This article is written by our client, Robin Barrett, who travelled to Vietnam despite the coronavirus prevalence in Asia.
Vietnamese traders are much less pushy than other countries in Asia, and will usually be quietened and on their way with a simple “No, thank you“. Consequently, Hoi An is bustle without the hustle!
The street traders have a good sense of humour and will happily banter jokingly with you in passable English. It appears that it is “Happy Hour“ for everything at any time: watches, sunglasses, silk scarves, carrots, and coconuts are all sold with the opener “Happy Hour Prices”. You name it! I am prepared to believe that if you are stopped by a traffic cop for speeding, you will get two tickets for the price of one because “It’s Happy Hour!”.
The town and riverfront are very colourful at night due to the lantern decorations everywhere. It is also a tradition to light candles in a miniature paper boats and send them on their way down the river for good luck which, together with the lantern-festooned boats, makes the riverside very pretty and colourful.
I always thought that it was a traditional here to light “Chinese sky lanterns“ which float into the sky on the breeze, powered by a tiny lighted candle inside, but they are nowhere to be seen. They were banned about 20 years ago. Maybe such a lantern, perhaps lit during the celebrations of a local volunteer Fire Brigade, burned down a neighbouring village!
About 50 km north of Hoi An, the city of Hue is much more sedate as befits the former mid-Vietnam capital of the Cham people, latterly rules by the Nguyen dynasty. Even today, 40% of Vietnamese have the “Nguyen” surname as former citizens of this Empire. This explains why one’s first names are used exclusively here to avoid confusion – we are Mr Robin and Mrs Moira! The Nguyen family dynasty lasted from 1802 until 1945 when the power vacuum following the defeat of Japan in WWII allowed Ho Chi Minh to spread his terror southwards from Hanoi. France, the old colonial power, made one last grab for the administration but forced the last Emperor Bảo Đại into exile in Aix-en-Provence to appease the socialist movement. After a bloody Indo-Chinese War, the French abandoned Saigon to the Viet Nimh in 1954, and we all know what happened next!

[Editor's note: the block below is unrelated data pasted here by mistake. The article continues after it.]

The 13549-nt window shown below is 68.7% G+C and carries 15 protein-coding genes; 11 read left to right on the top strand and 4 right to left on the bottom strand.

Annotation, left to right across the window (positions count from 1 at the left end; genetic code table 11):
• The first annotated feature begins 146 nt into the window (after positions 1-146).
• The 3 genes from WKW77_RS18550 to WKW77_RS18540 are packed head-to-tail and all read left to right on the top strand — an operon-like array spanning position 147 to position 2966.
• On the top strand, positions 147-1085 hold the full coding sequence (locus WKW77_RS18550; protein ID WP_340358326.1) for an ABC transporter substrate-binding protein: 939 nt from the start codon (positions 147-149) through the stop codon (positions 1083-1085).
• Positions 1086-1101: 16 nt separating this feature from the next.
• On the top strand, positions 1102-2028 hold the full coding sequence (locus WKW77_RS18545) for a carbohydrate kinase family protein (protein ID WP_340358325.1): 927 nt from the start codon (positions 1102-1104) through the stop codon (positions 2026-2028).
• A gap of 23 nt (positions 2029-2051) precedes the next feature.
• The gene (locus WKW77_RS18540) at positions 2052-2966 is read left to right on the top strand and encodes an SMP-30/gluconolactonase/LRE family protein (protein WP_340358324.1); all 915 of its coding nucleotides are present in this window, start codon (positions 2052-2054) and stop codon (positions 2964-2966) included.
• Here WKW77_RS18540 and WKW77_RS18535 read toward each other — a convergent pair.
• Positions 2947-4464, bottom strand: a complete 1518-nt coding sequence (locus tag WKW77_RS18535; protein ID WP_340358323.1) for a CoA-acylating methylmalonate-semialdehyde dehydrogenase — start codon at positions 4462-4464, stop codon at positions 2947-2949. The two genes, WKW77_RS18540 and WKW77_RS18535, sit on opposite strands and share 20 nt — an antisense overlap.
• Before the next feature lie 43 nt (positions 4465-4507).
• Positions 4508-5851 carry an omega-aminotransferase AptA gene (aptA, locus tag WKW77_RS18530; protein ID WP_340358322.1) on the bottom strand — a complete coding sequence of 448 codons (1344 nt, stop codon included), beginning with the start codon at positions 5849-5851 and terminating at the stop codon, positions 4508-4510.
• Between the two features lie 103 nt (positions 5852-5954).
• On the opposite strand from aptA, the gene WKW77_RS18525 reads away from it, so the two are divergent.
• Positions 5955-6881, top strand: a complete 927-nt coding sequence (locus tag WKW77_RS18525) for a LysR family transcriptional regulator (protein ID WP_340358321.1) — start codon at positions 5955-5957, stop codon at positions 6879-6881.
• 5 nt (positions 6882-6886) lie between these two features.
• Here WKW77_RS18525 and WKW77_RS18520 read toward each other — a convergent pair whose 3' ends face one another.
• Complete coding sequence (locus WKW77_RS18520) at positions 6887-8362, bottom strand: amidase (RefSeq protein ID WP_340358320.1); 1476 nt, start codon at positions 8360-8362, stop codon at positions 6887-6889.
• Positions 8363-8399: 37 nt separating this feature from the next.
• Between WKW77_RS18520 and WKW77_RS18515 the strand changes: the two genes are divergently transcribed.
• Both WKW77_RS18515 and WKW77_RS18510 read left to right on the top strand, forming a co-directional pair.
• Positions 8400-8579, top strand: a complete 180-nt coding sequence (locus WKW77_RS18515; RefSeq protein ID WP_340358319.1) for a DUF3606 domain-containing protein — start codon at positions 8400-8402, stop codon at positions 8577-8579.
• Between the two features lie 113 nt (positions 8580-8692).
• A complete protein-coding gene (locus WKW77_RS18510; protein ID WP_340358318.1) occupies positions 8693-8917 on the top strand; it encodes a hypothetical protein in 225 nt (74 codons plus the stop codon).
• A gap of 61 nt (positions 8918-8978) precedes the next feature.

The Citadel in Hue, although damaged by wars since 1945 is still impressive. Depending on which side’s story you believe, from 3,000 to 10,000 people of Hue were slaughtered in the Battle of Hue in the Vietnam War between the USA and the North.
Our treat in Hue was getting invited to a Vietnamese wedding – as you do! One of our guides, a lovely young lady called Xi, was going to the wedding of one of her friends and took it upon herself to insist that we came along. This is not quite as far-fetched as you might think, since the tradition for Vietnamese weddings is that everybody in the family community invites their friends and relations such that, in some villages, the whole population turns out to everyone’s weddings.
The celebration was held in one of the big wedding banqueting rooms which can seat 300 to 500 guests. So, in the best clothes that our holiday wardrobe could manage, we turned up with $30 of “Lucky Money“ in an envelope to help pay for the wedding banquet, as is the custom. With a dance from Vietnamese unicorns (which look suspiciously like Chinese dragons), an unexpected singing performance from the groom, the cutting of the cake, and the pouring of the red-coloured toast into glasses, the couple were wedded. We wouldn’t have missed this for anything – it made our holiday. Thank you, Xi!
Next stop…… Siem Reap in Cambodia.